The Southwestern Historical Quarterly, Volume 64, July 1960 - April, 1961 Page: 385
The following text was automatically extracted from the image on this page using optical character recognition software:
Notes and Documents
The family settled near Roundtop, Fayette County, and early
the next year Wilhelm, who soon was being called William,
bought a small farm, which had been part of Nassau Plantation.
Here William farmed his land, meanwhile studying English, so
that in 1855 he was able to become a United States citizen.
A skilled draftsman, he was asked to draw a design for the
Fayette County courthouse in La Grange. He made the drawing,
and his work was so admired and appreciated that he was recom-
mended to the Commissioner of the General Land Office of
Texas. Consequently, in April, 1856, William sold his farm and
moved to Austin, where he occupied himself at various work,
including the execution of pencil sketches of homes and build-
ings, until he was appointed draftsman in October, when the first
vacancy occurred in the Land Office. At that time the agency was
housed in a small frame building in the capitol yard.
Among William's extant drawings are those of the Harrell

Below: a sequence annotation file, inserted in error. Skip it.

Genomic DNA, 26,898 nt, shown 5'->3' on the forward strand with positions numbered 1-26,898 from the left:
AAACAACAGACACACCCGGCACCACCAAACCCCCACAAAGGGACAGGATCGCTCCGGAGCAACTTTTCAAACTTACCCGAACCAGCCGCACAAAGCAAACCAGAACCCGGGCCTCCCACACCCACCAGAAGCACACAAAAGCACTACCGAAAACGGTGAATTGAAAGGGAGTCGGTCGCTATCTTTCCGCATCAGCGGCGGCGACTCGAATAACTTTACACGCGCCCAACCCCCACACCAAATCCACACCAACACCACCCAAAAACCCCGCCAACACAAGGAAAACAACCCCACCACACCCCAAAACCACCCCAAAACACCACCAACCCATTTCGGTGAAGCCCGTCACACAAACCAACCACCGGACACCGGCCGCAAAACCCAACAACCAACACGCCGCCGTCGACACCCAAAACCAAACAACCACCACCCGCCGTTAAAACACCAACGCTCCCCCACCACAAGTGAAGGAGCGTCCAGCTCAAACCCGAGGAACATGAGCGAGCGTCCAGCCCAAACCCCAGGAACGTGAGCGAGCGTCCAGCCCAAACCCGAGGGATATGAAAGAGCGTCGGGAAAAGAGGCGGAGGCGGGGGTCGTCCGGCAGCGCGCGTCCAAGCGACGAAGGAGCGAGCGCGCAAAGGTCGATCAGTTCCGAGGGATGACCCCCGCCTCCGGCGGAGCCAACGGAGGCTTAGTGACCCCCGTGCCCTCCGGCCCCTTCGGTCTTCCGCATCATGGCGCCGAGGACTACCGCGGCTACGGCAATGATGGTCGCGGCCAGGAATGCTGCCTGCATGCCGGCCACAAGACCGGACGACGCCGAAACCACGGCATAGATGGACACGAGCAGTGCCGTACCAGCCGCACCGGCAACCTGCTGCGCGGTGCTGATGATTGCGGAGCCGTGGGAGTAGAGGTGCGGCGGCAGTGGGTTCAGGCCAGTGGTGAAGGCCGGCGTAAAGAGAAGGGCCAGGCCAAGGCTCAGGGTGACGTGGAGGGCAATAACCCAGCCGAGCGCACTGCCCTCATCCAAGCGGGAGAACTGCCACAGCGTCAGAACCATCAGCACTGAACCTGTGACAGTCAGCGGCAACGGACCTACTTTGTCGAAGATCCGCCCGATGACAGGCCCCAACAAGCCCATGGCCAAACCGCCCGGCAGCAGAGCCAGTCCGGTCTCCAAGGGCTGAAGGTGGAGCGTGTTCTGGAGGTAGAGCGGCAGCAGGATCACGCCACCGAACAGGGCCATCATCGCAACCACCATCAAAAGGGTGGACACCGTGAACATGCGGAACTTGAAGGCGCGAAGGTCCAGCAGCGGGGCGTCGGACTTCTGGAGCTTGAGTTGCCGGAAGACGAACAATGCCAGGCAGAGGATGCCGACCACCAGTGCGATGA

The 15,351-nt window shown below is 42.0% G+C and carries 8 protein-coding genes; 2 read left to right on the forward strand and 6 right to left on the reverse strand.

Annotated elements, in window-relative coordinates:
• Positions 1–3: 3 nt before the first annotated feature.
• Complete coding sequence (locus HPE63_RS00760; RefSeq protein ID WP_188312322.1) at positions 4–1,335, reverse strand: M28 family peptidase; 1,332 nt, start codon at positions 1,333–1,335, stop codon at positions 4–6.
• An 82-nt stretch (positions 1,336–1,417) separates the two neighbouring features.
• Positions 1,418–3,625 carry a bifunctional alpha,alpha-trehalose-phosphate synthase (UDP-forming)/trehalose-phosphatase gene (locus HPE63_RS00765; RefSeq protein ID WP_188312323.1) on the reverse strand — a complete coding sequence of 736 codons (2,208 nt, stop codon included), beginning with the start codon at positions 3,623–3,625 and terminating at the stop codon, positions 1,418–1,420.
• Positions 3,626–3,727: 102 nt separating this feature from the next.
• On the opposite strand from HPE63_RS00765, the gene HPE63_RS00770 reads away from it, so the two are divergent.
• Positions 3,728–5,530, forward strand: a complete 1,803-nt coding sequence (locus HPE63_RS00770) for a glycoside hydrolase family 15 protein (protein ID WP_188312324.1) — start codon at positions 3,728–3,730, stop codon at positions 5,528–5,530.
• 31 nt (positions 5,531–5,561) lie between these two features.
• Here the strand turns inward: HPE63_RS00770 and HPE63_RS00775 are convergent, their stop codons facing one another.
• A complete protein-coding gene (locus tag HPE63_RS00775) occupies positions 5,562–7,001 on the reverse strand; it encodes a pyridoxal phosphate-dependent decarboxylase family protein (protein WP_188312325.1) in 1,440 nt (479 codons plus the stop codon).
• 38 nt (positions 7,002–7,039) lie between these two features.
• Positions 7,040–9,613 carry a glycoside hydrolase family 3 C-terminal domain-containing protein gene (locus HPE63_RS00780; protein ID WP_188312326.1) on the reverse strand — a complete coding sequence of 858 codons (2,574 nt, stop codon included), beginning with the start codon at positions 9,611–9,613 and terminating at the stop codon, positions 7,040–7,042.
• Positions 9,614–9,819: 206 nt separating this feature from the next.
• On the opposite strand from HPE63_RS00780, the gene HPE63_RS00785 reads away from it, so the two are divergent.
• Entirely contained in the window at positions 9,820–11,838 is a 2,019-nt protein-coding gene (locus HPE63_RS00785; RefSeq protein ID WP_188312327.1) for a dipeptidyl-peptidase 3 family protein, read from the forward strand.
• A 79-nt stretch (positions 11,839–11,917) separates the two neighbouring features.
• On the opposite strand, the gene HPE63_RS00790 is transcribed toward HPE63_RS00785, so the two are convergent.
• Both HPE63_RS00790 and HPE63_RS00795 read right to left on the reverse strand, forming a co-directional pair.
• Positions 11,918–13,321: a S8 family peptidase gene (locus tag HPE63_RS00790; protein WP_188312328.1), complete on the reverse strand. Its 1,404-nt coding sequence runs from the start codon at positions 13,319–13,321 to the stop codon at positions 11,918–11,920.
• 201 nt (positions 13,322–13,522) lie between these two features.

home (one of the earliest Austin residences), of the old Capitol,
and of the city of Austin. The latter two are now in the Eugene
C. Barker Texas History Center at the University of Texas. He
also designed a 7 per cent cotton bond, which had on it a picture
of the old capitol and on which was printed "Austin, 186-. Orig-
inal by W. von Rosenberg."
In 1861 William was appointed Chief Draftsman, and he con-
tinued in this position until 1863, when he resigned to join the
Confederate Army. There he served as topographical engineer
in the Corps of Engineers and was given the rank of Captain.
Returning from the war, he resumed his job at the Land Office
until the Reconstruction Period began, and then he opened a
land agency of his own. He prospered in this work and built a
stone residence on the corner of Sixteenth and Guadalupe Streets,
where he lived until his death in 19o01. He was buried in Oak-
wood Cemetery in Austin.
Of William's twelve children, the third was Ernst Johann, born
on the farm near Roundtop in 1852. After the family's move
to Austin, Ernst received a little schooling and later, following
in his father's profession, he became a draftsman in the General
Land Office in 1876, and eventually rose to the position of Chief
Here’s what’s next.
This issue can be searched. Note: Results may vary based on the legibility of text within the document.
Tools / Downloads
Get a copy of this page or view the extracted text.
Citing and Sharing
Basic information for referencing this web page. We also provide extended guidance on usage rights, references, copying or embedding.
Reference the current page of this Periodical.
Texas State Historical Association. The Southwestern Historical Quarterly, Volume 64, July 1960 - April, 1961, periodical, 1961; Austin, Texas. (texashistory.unt.edu/ark:/67531/metapth101190/m1/422/: accessed April 20, 2018), University of North Texas Libraries, The Portal to Texas History, texashistory.unt.edu; crediting Texas State Historical Association.